By Jared Young (@JaredEYoung)
To anyone who's watched soccer, it's obvious that all passes are not created equal. Some are routine. Some are exceptional. The usual simple statistic that divides the completed ones by the attempted ones is missing quite a lot of context. Last year, to help solve that problem, ASA debuted a passing efficiency model designed to take into account the difficulty of the pass, similar to how expected goals is developed. Over 300,000 passes from 2015 were used to build three different models, and this year those models were calibrated to match 2017 performance. Ted Knutson over at Statsbomb just revealed a similar model build on 20,000,000 passes from Opta's dataset, which calls into question whether or not our 300,000 sample size is sufficient, but alas, all the MLS passes in the history of MLS wouldn't reach a third of that larger sample, so here we are.
This year we've broken out the model by individual player, which makes things pretty interesting because you can see how different players take different levels of risk depending on which part of the field they are on. For example, Philadelphia Union right back Keegan Rosenberry has an expected pass completion percentage of 57.9 percent in his own defensive third. His main competitor Ray Gaddis has 67.7 percent in the same area. They both have actual completion percentages near their expected level. The difference is that Gaddis makes higher percentage passes when controlling the ball in a defensive position. That may not tell you which player is more effective but it does indicate that Rosenberry is more likely to send the ball upfield, while Gaddis is going to look for a teammate nearby.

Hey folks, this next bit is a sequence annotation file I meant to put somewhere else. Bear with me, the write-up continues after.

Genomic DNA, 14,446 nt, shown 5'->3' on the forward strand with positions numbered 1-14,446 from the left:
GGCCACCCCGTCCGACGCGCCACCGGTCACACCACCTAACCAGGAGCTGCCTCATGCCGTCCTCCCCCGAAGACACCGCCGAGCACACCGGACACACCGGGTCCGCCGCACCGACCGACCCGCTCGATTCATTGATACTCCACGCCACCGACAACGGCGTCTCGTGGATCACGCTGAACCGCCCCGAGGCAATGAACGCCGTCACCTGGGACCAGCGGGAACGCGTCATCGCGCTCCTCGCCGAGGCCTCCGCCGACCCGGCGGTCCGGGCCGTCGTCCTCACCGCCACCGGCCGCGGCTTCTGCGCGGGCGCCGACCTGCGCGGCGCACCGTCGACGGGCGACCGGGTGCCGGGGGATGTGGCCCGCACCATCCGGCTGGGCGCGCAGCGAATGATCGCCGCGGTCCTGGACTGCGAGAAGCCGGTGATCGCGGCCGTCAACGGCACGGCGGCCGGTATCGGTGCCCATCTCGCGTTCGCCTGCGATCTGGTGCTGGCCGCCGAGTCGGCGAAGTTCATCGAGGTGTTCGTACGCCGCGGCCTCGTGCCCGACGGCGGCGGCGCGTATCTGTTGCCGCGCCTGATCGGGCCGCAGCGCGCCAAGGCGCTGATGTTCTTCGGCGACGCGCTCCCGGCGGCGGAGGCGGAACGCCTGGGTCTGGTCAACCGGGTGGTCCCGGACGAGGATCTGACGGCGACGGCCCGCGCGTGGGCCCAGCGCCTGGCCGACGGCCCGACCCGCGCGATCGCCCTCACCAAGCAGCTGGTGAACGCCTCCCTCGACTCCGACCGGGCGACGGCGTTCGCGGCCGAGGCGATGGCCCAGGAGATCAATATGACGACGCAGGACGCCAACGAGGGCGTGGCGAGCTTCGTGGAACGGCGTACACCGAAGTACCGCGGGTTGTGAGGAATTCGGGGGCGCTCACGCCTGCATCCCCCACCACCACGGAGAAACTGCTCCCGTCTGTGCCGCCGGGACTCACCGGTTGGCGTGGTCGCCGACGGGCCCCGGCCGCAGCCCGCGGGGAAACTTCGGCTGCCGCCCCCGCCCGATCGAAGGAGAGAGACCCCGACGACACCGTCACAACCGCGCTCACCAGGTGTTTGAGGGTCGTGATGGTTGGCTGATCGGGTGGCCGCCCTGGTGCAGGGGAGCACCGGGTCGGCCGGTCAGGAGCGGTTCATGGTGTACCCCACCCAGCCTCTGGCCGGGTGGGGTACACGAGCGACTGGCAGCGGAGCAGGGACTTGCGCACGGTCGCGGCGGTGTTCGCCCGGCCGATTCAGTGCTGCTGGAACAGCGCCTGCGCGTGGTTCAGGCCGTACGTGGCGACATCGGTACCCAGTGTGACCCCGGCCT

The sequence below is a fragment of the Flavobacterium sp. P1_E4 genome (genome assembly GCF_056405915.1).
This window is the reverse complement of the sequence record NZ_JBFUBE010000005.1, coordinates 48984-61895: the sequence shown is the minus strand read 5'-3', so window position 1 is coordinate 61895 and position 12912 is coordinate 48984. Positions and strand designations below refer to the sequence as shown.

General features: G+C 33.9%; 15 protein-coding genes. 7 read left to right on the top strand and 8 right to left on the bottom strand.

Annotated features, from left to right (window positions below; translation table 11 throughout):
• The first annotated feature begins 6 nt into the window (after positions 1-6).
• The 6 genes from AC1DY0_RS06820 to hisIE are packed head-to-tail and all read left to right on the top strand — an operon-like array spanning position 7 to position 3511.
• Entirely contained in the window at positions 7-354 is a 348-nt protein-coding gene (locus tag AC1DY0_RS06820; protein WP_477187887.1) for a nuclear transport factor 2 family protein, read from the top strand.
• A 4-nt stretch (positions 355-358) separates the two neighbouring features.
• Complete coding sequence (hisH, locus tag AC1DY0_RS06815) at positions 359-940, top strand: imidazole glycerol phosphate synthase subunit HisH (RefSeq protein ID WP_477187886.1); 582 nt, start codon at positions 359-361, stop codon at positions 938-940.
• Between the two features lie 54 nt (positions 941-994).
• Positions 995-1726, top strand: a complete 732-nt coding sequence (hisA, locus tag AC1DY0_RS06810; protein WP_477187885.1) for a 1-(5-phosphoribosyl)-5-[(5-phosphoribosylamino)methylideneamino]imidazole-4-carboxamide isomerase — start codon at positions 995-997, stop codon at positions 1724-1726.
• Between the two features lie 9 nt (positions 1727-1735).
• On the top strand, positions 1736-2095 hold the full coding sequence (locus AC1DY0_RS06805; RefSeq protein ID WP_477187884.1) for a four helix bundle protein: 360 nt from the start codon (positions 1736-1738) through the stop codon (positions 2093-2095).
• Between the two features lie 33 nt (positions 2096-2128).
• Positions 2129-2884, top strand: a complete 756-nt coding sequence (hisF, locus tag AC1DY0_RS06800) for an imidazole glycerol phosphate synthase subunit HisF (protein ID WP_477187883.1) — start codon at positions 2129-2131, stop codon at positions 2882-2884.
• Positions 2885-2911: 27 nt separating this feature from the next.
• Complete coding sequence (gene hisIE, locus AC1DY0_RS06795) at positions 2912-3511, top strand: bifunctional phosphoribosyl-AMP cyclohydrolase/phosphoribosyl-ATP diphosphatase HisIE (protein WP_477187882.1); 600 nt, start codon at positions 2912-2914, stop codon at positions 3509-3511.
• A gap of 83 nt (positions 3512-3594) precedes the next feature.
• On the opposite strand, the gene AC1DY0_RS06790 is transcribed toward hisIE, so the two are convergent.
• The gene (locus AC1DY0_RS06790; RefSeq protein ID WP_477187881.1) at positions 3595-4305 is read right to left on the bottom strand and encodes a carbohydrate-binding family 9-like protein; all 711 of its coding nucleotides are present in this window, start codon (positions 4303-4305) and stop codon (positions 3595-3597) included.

Here's a link to the table with the latest results, but it also has it's own tab on our menu, titled "Player xPassing". Thanks to the work of Kevin Minkus (@KevinMinkus) and Drew Olsen (@DrewJOlsen) these stats will be updated regularly, along with all our other statistics.